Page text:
State weighs Russian fish processor's application

Concern expressed that pinks might be cheaply canned, resold in U.S.

Posted: Sunday, February 16, 2003

An application by a Seattle company to allow Russian fish processors into state waters is pending as the state wildlife agency surveys Alaska processors to determine how many pink salmon they will process this season.

Global Seafoods North America has submitted an application to buy up to 250 million pounds of pink salmon for processing by Russian vessels and distribution in Russia and Europe. The governor has the power to grant a permit, but first the state must determine whether the salmon run can be handled by Alaska processors.

Given a large pink salmon forecast - more than 92 million, according to the Department of Fish and Game - and the closure of Wards Cove's salmon processing operations, supporters of Global Seafoods are arguing that the processors won't be able to handle the run.

"There's nobody to buy a vast majority of this fish," said Don Kubley, a Juneau consultant to Global Seafoods. "The existing processors don't want it because they don't make money canning pink salmon."

Global Seafoods President Oleg Nikitenko met with members of the administration last month to lobby for his proposal. He characterized the meetings as positive but said there is concern that his processors will take the fish to Asia to can it on the cheap, then bring it back to the United States to compete with domestic processors' products. He said he has no intention of canning the pinks. He points to a huge undersupplied market for frozen whole salmon in Russia, where housewives use the entire fish.

The federal Magnuson-Stevens Conservation Act prohibits the governor from allowing foreign processors into state waters if domestic processors indicate they have the capacity and the intent to process the resource.

Doug Mecum, director of Fish and Game's commercial fisheries division, said the agency expects to complete its processing survey by mid-March. He said it's too early to tell whether the processors have the ability and the intent to harvest the salmon run.

"We know that some of the processors are going to be increasing their processing capacity as a result of the Wards Cove closure," he said.

Murkowski spokesman John Manly said the governor is still evaluating Global Seafoods' permit application.

"I don't think he has any inclinations at all at this point. He's waiting for more information," Manly said.

Global Seafoods applied for a processing permit last year, but then-Gov. Tony Knowles denied the request.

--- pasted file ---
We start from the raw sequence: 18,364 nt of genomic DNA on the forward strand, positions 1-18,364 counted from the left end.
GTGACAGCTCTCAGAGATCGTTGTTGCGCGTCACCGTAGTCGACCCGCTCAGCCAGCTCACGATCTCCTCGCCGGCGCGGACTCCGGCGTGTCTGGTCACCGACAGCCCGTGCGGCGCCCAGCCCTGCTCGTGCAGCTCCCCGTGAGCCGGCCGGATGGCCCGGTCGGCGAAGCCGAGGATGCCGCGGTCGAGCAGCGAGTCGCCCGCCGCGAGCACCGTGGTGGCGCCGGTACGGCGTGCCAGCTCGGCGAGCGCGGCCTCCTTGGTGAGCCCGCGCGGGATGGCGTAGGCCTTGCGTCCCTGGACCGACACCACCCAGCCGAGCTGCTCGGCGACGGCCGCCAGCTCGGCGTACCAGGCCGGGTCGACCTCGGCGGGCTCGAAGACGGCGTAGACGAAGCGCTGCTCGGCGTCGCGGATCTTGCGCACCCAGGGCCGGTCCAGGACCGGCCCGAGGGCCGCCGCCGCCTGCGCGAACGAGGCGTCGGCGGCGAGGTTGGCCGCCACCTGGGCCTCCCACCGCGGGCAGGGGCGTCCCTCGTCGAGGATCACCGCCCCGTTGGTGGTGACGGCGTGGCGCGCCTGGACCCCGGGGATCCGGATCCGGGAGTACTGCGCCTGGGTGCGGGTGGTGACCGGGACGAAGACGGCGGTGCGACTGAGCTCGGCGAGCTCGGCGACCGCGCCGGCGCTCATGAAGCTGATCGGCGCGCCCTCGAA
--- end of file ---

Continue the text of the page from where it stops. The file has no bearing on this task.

NorQuest President Terry Gardiner said he is concerned about the effect of bringing in foreign processors on the industry's standards.

"We have to comply with American environmental laws, safety laws, unemployment and workers' compensation, all kinds of regulations. Once we bring in foreign companies we're going to have to throw out the American standard of living to compete," Gardiner said.

Gardiner said opening the door to foreign processors won't solve the salmon problem, pointing out that the effect of measures considered by the legislative salmon task force such as fleet reduction and tax incentives remains to be seen.

Others say that, while foreign processors are not a long-term solution, there is room for them in the short term.

The Southeast Alaska Intertribal Fish and Wildlife Commission sent a resolution to the governor this week in support of Global Seafoods' petition.

Commission Vice Chairman Bob Loescher said that if the processing survey finds the salmon run won't be taken care of, the governor should allow Global Seafoods to come in.

"It would be a great opportunity not only for Southeast people but for Kodiak and Cordova to have a new market that would not compete with any of the products coming in from the onshore American processors who are processing the pink salmon. It probably could create better pricing for the fishermen and would allow them to fish without any restrictions from any processors," he said.

Dave Bedford, executive director of the Southeast Alaska Seiners Association, said his group also supports the Russian processors.

"We favor having Russian processors come in provided that there's a need for them and provided that they're paying a competitive price and provided that they're marketing the fish that they take in a fashion that doesn't undermine the markets that our onshore processors depend on," Bedford said.

Global Seafoods' proposal isn't the only one on the table.

The State Committee for Fisheries of the Russian Federation sent a letter to Murkowski earlier this month to inquire about a permit. In the letter, dated Feb. 4, the committee proposes to fish and process pink salmon for canning, but with the provision that it would not be sold on the American market. The letter also proposes to buy fish from Alaska fishermen and freeze it using coastal facilities leased or rented for that purpose. The letter specifically mentions the possibility of using a Wards Cove plant.

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